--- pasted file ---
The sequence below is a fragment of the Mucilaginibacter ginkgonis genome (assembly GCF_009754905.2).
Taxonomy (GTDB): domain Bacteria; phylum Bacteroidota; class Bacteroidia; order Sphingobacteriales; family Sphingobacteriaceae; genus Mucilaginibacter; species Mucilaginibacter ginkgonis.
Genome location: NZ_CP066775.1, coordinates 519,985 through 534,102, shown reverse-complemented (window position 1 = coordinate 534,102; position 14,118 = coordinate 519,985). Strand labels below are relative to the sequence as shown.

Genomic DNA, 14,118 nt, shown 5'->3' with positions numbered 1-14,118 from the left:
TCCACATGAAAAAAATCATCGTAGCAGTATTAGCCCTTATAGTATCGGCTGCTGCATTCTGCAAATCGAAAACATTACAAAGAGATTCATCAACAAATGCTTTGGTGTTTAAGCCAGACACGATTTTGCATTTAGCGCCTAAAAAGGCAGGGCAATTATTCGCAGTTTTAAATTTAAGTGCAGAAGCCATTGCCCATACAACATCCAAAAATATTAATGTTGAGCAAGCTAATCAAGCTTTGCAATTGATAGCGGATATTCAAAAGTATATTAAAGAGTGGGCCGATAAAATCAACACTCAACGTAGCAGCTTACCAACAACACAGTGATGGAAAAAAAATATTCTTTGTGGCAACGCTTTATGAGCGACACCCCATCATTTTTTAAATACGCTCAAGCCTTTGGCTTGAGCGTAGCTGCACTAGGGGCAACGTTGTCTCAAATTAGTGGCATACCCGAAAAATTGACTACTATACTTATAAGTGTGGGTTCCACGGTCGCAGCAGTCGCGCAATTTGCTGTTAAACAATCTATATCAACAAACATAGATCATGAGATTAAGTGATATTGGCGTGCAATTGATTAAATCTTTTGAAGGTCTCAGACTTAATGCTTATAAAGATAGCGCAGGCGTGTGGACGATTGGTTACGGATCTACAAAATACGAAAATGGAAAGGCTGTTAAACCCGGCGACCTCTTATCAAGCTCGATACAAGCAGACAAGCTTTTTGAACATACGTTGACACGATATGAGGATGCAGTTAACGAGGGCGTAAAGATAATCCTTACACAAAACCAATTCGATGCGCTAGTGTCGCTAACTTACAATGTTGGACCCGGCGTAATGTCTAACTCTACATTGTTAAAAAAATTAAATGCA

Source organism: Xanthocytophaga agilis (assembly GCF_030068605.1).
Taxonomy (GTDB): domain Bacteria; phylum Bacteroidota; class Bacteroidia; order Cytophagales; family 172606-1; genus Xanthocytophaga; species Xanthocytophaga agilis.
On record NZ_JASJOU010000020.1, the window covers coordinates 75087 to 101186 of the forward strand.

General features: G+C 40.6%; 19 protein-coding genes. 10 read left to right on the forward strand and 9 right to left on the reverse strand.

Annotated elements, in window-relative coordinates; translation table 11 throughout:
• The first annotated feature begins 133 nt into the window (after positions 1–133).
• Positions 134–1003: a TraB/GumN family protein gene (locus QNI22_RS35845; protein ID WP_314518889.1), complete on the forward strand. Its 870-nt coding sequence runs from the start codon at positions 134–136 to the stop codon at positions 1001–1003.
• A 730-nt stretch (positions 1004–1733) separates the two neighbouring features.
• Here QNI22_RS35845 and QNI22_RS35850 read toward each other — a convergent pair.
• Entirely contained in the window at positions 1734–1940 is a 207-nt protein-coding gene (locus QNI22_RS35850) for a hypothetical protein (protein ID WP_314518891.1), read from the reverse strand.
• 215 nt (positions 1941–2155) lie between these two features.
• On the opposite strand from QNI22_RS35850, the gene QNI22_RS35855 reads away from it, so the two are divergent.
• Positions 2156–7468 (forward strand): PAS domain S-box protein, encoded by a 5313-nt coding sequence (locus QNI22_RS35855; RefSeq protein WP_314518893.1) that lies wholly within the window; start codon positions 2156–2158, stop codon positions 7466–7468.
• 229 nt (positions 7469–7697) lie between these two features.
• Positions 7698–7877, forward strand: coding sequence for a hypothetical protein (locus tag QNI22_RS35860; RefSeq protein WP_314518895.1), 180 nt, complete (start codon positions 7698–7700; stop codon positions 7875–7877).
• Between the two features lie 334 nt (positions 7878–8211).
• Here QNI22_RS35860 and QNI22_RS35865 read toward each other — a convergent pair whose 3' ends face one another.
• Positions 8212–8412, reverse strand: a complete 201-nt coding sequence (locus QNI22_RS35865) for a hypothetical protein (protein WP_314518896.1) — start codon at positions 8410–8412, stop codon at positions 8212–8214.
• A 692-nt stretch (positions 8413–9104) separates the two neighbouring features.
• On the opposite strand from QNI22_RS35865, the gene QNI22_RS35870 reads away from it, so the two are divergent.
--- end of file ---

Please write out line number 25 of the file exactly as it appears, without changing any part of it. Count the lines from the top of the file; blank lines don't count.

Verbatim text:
• On the opposite strand from QNI22_RS35865, the gene QNI22_RS35870 reads away from it, so the two are divergent.